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Last week my hubby and I went to see the movie “The Arrival”, based on the short story “Story Of My Life” by Ted Chiang. What a fascinating story!

There were many interesting and thought-provoking themes, but what intrigued me the most was the idea that the language we speak determines the way we think – and therefore the way we perceive the world. Basically, if you have a large vocabulary and are able to build complex sentences, you can understand and express complex and abstract matters. If your language is very basic and simple on the other hand, you perceive life in a very straight forward, black-and-white way.

I think this is so fascinating! Imagine you only had words for things you can see, smell, touch, taste and hear: You would have very a simple view on abstract issues such as truth, purpose and justice (if you were even able to consider them at all!). It wouldn’t even occur to you to think about anything other than what’s right in front of you, what you can perceive in the present moment. I imagine it’d be similar to how animals operate: in the moment, based on sensual perception and instincts.
Somehow our amazing brains came up with incredibly complex languages. We are able to reflect about the past and imagine the future, come up with complicated theories and think abstract thoughts. But even we are limited to what we can think of: If we don’t know a certain word or expression, we have to paraphrase with other words what we are experiencing. There are many different ways of describing something, and they all carry a slightly different vibration – that’s how the words we use actually shape our perception.
Speaking both German and English fluently, I can definitely sense a difference in the way I think in each language: I’ve always liked the mellow, relaxed vibe English has to it. Everything you say sounds cool and smooth, so when I speak and think in English, I tend to feel a little more like I’m one of the cool kids đŸ˜€
German on the other hand is a pretty complex language with long words and hard-sounding consonants. Speaking German makes me feel more sophisticated and intellectual…

I’ve also noticed that certain words simply can’t be translated without changing their meaning, their energy. Sometimes the differences are very subtle, but they’re still there. The German word “Baum” feels a lot more grounded and mighty than the English “tree”, for example.

Then there are cultural differences: For example, in English it’s very common to say “I love you” not only to your romantic partner, but also to friends and family members. You can “love” all kinds of things and express that, too. In German, you pretty much say the literal translation “Ich liebe dich” to your romantic partner only, and perhaps to your children/parents…but even that can feel like crossing a line. Instead, you can say “Ich hab dich lieb” to friends and family members, which is stronger than “I like you”, but not as strong as the romantic “I love you”. In my own experience, “Ich liebe dich” feels a hundred times more vulnerable than “I love you” – even though the dictionary tells you it’s the same sentence.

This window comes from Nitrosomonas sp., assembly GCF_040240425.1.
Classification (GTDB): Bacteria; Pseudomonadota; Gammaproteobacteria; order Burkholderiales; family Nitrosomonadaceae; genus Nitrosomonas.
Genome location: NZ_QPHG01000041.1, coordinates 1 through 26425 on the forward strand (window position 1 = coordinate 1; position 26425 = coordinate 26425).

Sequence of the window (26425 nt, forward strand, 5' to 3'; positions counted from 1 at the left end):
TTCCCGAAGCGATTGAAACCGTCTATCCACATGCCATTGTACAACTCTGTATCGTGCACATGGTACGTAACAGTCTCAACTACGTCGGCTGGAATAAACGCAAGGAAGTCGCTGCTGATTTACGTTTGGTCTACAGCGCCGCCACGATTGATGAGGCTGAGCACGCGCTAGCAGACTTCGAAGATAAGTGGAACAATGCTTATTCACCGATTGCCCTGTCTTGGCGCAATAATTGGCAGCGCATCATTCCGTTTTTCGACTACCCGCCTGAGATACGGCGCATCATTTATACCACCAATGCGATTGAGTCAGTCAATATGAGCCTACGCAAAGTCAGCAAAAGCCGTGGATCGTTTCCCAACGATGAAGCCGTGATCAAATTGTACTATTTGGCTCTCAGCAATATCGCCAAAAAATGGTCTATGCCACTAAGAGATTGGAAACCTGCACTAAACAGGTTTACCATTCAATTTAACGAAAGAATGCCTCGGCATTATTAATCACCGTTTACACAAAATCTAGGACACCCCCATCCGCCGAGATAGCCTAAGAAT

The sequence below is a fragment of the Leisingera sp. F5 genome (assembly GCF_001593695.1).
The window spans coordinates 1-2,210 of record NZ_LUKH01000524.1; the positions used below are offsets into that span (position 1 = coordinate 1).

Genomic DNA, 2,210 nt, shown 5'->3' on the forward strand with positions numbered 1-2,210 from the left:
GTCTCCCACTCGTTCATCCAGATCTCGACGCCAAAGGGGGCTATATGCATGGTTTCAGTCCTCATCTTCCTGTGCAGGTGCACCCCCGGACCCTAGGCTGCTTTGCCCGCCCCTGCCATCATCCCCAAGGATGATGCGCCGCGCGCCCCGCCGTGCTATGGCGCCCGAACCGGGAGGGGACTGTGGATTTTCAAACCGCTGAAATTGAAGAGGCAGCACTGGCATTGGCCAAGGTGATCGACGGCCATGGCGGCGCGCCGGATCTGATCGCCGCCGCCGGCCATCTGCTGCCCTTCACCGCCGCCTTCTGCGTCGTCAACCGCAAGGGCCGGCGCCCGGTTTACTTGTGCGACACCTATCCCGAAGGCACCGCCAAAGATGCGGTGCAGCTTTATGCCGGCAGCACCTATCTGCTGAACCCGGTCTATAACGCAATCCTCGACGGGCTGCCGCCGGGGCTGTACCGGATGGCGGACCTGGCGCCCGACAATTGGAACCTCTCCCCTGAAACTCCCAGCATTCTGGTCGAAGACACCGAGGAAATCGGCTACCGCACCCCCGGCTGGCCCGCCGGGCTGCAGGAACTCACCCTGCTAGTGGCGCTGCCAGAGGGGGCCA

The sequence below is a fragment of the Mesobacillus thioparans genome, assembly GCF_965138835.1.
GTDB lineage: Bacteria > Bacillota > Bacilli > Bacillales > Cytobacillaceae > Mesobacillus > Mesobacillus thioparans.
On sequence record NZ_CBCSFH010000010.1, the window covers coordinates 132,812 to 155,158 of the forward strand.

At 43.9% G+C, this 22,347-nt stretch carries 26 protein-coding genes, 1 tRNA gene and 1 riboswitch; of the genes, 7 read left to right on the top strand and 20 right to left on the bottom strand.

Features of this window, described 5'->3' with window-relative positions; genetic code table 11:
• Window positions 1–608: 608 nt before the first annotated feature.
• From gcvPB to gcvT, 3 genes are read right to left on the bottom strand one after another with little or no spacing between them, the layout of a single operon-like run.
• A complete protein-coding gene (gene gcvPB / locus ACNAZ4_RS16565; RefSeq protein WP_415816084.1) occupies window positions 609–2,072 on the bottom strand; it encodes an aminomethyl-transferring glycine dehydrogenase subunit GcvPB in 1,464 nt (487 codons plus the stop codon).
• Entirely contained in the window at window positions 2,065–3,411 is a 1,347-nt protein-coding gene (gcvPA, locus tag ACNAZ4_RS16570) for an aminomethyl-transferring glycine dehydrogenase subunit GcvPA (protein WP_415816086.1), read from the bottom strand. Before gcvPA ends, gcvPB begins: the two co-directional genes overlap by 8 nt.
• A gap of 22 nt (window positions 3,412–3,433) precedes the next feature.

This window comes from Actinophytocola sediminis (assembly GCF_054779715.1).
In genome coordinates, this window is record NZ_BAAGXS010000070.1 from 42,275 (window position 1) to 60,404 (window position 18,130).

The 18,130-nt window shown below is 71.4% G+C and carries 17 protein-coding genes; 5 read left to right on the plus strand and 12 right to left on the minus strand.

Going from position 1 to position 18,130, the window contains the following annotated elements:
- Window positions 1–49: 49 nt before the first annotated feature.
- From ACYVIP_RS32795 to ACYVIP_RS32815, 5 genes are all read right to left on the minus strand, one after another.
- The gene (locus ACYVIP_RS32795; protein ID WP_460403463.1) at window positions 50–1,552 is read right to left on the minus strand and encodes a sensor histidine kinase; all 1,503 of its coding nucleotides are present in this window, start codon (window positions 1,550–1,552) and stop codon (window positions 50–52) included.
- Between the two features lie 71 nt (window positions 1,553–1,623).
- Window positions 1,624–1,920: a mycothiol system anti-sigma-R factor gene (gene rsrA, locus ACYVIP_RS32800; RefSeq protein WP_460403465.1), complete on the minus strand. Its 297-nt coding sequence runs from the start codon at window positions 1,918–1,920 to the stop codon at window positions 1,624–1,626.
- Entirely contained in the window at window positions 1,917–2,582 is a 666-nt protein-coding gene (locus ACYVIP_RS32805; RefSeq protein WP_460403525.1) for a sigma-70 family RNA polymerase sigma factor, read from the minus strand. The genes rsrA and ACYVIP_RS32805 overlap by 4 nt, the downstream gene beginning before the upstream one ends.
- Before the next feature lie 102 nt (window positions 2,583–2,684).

The movie “The Arrival” brings this idea of our language shaping our reality to a whole new, awesome level (I’m not going to say more because I don’t want to spoil the story for you). But it got me thinking: Do we gain more understanding, tolerance, awareness and consciousness the more languages we speak? Could we gain enlightenment and oneness if we were able to speak every language on the planet, since that would mean we would be able to understand the universe and each other completely without ever getting “lost in translation”? Is that what the biblical story of Babel is all about? Are different languages what separates humankind and throws us out of heavenly interconnectedness? Is the key to a connected, peaceful world as simple as learning and teaching our children as many languages as possible?

My kids are certainly going to grow up bi-lingual – it’s not going to reverse the tower of Babel, but it certainly is a start!

How about you? Do you speak more than one language? Do different languages “feel” different to you? Have you watched “The Arrival” yet?

Much love and “alles Liebe”! đŸ˜‰

*English hugs and German knuddel*